Title

Implications of in-person versus online exclusion: Do method and gender influence individuals' response to exclusion?

Date of Award

2010

Degree Type

Dissertation

Degree Name

Doctor of Philosophy (PhD)

Department

Psychology

Advisor(s)

Joshua M. Smyth

Keywords

Ostracism, Online communication, Exclusion

Subject Categories

Social Psychology

Abstract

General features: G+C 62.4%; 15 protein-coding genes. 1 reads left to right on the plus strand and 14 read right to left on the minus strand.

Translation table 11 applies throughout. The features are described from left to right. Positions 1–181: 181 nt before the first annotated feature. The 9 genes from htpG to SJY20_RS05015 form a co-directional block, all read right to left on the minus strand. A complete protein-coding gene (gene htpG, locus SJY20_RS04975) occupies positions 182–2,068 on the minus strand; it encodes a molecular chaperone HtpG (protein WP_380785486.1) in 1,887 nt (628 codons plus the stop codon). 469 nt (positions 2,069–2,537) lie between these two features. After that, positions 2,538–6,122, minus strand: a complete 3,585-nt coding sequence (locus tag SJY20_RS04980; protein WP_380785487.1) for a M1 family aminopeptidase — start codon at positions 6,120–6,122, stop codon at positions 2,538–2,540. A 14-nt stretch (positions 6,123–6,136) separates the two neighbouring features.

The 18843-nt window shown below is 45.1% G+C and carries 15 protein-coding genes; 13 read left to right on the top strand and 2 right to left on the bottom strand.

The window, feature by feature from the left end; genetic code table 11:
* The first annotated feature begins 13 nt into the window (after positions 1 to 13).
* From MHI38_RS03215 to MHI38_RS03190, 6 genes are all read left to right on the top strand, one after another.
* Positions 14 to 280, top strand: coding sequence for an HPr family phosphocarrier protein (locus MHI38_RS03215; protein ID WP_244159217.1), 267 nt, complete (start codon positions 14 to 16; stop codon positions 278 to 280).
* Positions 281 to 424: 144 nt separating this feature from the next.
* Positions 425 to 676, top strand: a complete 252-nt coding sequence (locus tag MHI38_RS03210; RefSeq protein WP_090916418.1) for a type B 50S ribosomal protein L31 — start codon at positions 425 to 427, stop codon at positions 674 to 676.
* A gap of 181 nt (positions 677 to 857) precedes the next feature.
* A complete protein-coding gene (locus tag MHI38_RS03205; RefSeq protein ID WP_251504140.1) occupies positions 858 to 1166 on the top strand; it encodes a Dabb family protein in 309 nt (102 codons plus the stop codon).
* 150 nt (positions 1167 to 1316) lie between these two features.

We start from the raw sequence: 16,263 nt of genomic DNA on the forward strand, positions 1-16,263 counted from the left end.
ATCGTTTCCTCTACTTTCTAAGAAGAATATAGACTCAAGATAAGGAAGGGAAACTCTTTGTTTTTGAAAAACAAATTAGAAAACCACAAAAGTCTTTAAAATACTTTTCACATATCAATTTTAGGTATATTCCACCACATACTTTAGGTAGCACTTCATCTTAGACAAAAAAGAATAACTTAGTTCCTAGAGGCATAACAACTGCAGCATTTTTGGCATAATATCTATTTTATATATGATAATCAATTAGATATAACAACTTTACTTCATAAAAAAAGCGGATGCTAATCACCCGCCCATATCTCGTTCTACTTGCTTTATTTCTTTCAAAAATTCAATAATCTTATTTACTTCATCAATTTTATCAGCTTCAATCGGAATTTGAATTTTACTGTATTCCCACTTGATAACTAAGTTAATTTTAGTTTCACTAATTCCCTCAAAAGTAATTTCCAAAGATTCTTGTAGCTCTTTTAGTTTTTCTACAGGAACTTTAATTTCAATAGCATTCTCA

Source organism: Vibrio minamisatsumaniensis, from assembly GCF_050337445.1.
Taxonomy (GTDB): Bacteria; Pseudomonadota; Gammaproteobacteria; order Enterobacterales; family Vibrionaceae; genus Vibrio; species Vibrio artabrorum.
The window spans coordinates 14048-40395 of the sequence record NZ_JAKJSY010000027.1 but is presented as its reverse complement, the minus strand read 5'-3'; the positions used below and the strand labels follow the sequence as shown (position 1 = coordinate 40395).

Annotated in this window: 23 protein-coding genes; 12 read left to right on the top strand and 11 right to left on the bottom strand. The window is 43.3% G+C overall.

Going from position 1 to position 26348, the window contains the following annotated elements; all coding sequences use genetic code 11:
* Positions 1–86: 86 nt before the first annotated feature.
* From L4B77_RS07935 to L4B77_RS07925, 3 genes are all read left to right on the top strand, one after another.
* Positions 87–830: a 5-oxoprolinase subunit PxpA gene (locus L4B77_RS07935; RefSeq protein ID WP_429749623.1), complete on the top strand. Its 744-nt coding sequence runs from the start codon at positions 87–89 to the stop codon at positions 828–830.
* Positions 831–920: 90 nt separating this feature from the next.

Many of us are reliant on remote forms of communication (e.g., email, texting, etc.) that provide the opportunity to participate in more varied and frequent social interactions. Whether such communication methods affect the quality of social connections is critical to the study of interpersonal interactions. Exclusion (being isolated from others) has been associated with outcomes such as negative affect, lowered self-feelings, aggression, etc. Thus, the question arises whether being excluded via online interactions are similar or different from being excluded in-person. Previous work suggests that, although both mediums produce more negative feelings in response to being ignored (ostracism), that online ostracism may "buffer" (or protect) threats to one's self-esteem and sense of control that arise from being ignored. Furthermore, there is evidence that gender may influence some aspects of exclusion; men and women feel similar aversive responses to ostracism but differ in how they cope with exclusion. Specifically, women are more likely to report decreased self-esteem following exclusion than men, particularly when exclusion occurs in-person. A two-part study was conducted to examine reactions to exclusion as they occur within these two mediums. Study 1 investigated people's anticipated reactions to ostracism either in-person or in a chat room. Participants in Study 2 were randomized into either in-person or chat room ostracism conditions. Overall, participants predicted ostracism would cause psychological distress, and this occurred similarly across the mode of ostracism. Study 2 revealed decreases in positive affect following ostracism; however, participants reported a decrease in negative affect and little change in self ratings. Comparison between the two studies revealed that people anticipate ostracism as being more negative than is actually experienced. Overall, females reported significantly lower post-ostracism positive affect, and inclusion levels than males. Females also reported marginally lower post-ostracism self-esteem than males. Males and females, however, did not report differences in any outcomes as a function ostracism medium. In general, these studies suggest that remote forms of communication are perceived as similarly meaningful avenues of interaction (e.g., particularly when the interactions are with strangers). Future research should examine whether this may be generalized to individuals with less familiarity with this technology.

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